I guess the question says it all.

I want to fork on Windows. What is the most similar operation and how do I use it.

14 Answers 14


Cygwin has fully featured fork() on Windows. Thus if using Cygwin is acceptable for you, then the problem is solved in the case performance is not an issue.

Otherwise you can take a look at how Cygwin implements fork(). From a quite old Cygwin's architecture doc:

5.6. Process Creation The fork call in Cygwin is particularly interesting because it does not map well on top of the Win32 API. This makes it very difficult to implement correctly. Currently, the Cygwin fork is a non-copy-on-write implementation similar to what was present in early flavors of UNIX.

The first thing that happens when a parent process forks a child process is that the parent initializes a space in the Cygwin process table for the child. It then creates a suspended child process using the Win32 CreateProcess call. Next, the parent process calls setjmp to save its own context and sets a pointer to this in a Cygwin shared memory area (shared among all Cygwin tasks). It then fills in the child's .data and .bss sections by copying from its own address space into the suspended child's address space. After the child's address space is initialized, the child is run while the parent waits on a mutex. The child discovers it has been forked and longjumps using the saved jump buffer. The child then sets the mutex the parent is waiting on and blocks on another mutex. This is the signal for the parent to copy its stack and heap into the child, after which it releases the mutex the child is waiting on and returns from the fork call. Finally, the child wakes from blocking on the last mutex, recreates any memory-mapped areas passed to it via the shared area, and returns from fork itself.

While we have some ideas as to how to speed up our fork implementation by reducing the number of context switches between the parent and child process, fork will almost certainly always be inefficient under Win32. Fortunately, in most circumstances the spawn family of calls provided by Cygwin can be substituted for a fork/exec pair with only a little effort. These calls map cleanly on top of the Win32 API. As a result, they are much more efficient. Changing the compiler's driver program to call spawn instead of fork was a trivial change and increased compilation speeds by twenty to thirty percent in our tests.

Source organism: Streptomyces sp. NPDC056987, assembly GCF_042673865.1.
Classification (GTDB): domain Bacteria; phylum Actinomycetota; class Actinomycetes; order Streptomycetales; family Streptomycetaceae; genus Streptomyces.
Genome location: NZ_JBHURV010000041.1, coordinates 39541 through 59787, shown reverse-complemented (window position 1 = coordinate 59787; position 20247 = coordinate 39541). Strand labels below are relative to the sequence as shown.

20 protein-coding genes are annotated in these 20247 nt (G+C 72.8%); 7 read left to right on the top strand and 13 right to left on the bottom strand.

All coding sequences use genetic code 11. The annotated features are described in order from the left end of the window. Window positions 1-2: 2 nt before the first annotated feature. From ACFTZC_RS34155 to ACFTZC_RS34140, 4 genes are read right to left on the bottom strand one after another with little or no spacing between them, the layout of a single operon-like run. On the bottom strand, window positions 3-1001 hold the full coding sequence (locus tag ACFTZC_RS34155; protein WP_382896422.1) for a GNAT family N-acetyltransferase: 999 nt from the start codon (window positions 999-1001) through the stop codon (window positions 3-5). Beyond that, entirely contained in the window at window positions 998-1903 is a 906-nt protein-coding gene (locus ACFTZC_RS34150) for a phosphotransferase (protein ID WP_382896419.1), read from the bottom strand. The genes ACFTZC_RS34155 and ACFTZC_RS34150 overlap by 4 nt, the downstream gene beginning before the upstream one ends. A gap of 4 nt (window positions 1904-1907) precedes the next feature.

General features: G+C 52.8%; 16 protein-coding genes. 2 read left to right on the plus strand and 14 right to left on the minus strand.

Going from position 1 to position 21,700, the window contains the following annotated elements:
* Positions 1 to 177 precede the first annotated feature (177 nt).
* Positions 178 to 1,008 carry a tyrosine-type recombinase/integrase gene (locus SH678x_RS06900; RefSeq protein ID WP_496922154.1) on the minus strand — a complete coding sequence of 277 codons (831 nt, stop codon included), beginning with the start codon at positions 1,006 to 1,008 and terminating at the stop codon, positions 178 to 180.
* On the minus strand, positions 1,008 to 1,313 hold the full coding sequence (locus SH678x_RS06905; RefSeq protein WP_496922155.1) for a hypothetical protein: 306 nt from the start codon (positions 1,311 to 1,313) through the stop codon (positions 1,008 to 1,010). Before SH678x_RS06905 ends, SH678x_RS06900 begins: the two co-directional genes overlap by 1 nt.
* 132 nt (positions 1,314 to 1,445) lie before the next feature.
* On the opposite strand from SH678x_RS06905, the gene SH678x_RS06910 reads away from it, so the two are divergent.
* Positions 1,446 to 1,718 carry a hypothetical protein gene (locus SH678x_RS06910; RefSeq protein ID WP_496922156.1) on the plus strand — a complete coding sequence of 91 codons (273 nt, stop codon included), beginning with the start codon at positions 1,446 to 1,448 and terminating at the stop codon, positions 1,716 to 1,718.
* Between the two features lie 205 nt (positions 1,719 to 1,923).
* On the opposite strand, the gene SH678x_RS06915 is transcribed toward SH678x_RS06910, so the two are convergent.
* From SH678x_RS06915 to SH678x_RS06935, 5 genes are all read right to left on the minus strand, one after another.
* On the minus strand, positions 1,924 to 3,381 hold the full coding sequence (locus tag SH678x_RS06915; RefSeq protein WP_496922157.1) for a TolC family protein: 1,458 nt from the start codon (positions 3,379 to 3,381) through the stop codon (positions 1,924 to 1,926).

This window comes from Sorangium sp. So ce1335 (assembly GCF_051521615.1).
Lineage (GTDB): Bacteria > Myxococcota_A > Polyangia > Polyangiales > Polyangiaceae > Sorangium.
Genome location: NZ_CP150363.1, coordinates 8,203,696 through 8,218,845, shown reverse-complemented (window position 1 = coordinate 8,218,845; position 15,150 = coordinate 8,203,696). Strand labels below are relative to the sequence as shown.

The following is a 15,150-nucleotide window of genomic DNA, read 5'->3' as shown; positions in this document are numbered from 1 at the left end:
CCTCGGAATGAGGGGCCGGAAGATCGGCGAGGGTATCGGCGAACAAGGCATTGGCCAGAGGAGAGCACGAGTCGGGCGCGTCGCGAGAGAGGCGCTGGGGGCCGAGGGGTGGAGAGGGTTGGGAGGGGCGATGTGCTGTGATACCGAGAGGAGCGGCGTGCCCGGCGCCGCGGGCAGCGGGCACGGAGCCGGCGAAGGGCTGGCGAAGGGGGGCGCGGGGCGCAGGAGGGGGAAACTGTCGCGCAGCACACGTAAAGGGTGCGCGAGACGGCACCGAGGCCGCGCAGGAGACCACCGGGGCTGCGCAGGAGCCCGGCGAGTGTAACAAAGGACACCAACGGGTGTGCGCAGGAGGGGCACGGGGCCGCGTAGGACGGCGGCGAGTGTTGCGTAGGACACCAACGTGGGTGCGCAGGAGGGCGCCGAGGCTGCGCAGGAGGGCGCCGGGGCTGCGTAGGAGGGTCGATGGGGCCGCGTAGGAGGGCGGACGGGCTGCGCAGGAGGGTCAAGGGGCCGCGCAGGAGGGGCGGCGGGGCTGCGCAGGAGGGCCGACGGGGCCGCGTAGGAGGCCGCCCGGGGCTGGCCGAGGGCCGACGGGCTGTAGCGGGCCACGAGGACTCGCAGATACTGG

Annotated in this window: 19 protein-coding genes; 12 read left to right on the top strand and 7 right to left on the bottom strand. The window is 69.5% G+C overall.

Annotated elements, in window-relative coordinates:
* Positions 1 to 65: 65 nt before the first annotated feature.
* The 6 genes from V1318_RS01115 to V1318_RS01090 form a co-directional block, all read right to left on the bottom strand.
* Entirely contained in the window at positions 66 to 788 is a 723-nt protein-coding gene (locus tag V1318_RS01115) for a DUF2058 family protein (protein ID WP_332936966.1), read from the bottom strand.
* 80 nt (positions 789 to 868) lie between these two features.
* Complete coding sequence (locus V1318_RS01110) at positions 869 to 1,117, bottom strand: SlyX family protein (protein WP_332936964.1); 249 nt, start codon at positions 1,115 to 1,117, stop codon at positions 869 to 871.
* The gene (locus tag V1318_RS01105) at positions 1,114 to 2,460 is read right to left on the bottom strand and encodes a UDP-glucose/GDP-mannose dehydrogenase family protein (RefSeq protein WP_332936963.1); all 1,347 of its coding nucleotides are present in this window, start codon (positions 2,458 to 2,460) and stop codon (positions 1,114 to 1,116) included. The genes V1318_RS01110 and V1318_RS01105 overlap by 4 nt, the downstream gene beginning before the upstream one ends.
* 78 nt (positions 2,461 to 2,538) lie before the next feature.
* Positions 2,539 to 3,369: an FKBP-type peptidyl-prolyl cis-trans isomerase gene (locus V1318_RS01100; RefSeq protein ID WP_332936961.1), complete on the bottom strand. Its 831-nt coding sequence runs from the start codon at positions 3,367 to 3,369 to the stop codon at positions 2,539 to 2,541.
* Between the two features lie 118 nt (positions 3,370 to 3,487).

However, spawn and exec present their own set of difficulties. Because there is no way to do an actual exec under Win32, Cygwin has to invent its own Process IDs (PIDs). As a result, when a process performs multiple exec calls, there will be multiple Windows PIDs associated with a single Cygwin PID. In some cases, stubs of each of these Win32 processes may linger, waiting for their exec'd Cygwin process to exit.

Sounds like a lot of work, doesn't it? And yes, it is slooooow.

EDIT: the doc is outdated, please see this excellent answer for an update

  • 12
    This is a good answer if you want to write a Cygwin app on windows. But in general its not the best thing to do. Fundamentally, the *nix and Windows process and thread models are quite different. CreateProcess() and CreateThread() are the generally equivalent APIs
    – Foredecker
    Jun 13, 2009 at 4:08
  • 2
    Developers should keep in mind that this is an unsupported mechanism, and IIRC it is indeed inclined to break whenever some other process on the system is using code injection. Apr 6, 2014 at 2:33
  • 1
    The different implementation link is no longer valid.
    – PythonNut
    Nov 27, 2014 at 18:28
  • Edited to leave the other answer link only Nov 28, 2014 at 5:14
  • 1
    @Foredecker, Actually you shouldn't do it even if you are trying to write a "cygwin app". It tries to imitate Unix's fork yet it accomplishes this with a leaky solution and you must be prepared for unexpected situations.
    – Pacerier
    Aug 13, 2015 at 11:11

I certainly don't know the details on this because I've never done it it, but the native NT API has a capability to fork a process (the POSIX subsystem on Windows needs this capability - I'm not sure if the POSIX subsystem is even supported anymore).

A search for ZwCreateProcess() should get you some more details - for example this bit of information from Maxim Shatskih:

The most important parameter here is SectionHandle. If this parameter is NULL, the kernel will fork the current process. Otherwise, this parameter must be a handle of the SEC_IMAGE section object created on the EXE file before calling ZwCreateProcess().

Though note that Corinna Vinschen indicates that Cygwin found using ZwCreateProcess() still unreliable:

Iker Arizmendi wrote:

> Because the Cygwin project relied solely on Win32 APIs its fork
> implementation is non-COW and inefficient in those cases where a fork
> is not followed by exec.  It's also rather complex. See here (section
> 5.6) for details:
> http://www.redhat.com/support/wpapers/cygnus/cygnus_cygwin/architecture.html